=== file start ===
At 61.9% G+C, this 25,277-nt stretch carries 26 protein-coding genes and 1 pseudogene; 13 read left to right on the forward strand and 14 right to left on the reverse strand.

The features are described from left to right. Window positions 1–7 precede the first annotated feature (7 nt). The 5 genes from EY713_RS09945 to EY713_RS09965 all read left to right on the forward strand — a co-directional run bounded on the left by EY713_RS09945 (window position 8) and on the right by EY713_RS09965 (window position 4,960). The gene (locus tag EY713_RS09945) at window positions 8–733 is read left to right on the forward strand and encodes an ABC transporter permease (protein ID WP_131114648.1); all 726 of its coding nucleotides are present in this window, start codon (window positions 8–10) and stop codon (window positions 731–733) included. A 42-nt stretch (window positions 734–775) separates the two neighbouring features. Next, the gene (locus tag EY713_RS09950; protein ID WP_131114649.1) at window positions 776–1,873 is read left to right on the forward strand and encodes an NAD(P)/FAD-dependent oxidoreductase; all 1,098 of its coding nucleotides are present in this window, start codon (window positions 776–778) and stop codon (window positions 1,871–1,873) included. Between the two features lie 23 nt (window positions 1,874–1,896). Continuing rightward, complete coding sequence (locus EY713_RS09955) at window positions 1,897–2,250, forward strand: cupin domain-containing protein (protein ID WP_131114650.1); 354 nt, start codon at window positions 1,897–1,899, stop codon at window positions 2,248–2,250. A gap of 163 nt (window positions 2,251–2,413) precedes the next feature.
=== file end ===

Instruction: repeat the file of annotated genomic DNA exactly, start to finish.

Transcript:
At 61.9% G+C, this 25,277-nt stretch carries 26 protein-coding genes and 1 pseudogene; 13 read left to right on the forward strand and 14 right to left on the reverse strand.

The features are described from left to right. Window positions 1–7 precede the first annotated feature (7 nt). The 5 genes from EY713_RS09945 to EY713_RS09965 all read left to right on the forward strand — a co-directional run bounded on the left by EY713_RS09945 (window position 8) and on the right by EY713_RS09965 (window position 4,960). The gene (locus tag EY713_RS09945) at window positions 8–733 is read left to right on the forward strand and encodes an ABC transporter permease (protein ID WP_131114648.1); all 726 of its coding nucleotides are present in this window, start codon (window positions 8–10) and stop codon (window positions 731–733) included. A 42-nt stretch (window positions 734–775) separates the two neighbouring features. Next, the gene (locus tag EY713_RS09950; protein ID WP_131114649.1) at window positions 776–1,873 is read left to right on the forward strand and encodes an NAD(P)/FAD-dependent oxidoreductase; all 1,098 of its coding nucleotides are present in this window, start codon (window positions 776–778) and stop codon (window positions 1,871–1,873) included. Between the two features lie 23 nt (window positions 1,874–1,896). Continuing rightward, complete coding sequence (locus EY713_RS09955) at window positions 1,897–2,250, forward strand: cupin domain-containing protein (protein ID WP_131114650.1); 354 nt, start codon at window positions 1,897–1,899, stop codon at window positions 2,248–2,250. A gap of 163 nt (window positions 2,251–2,413) precedes the next feature.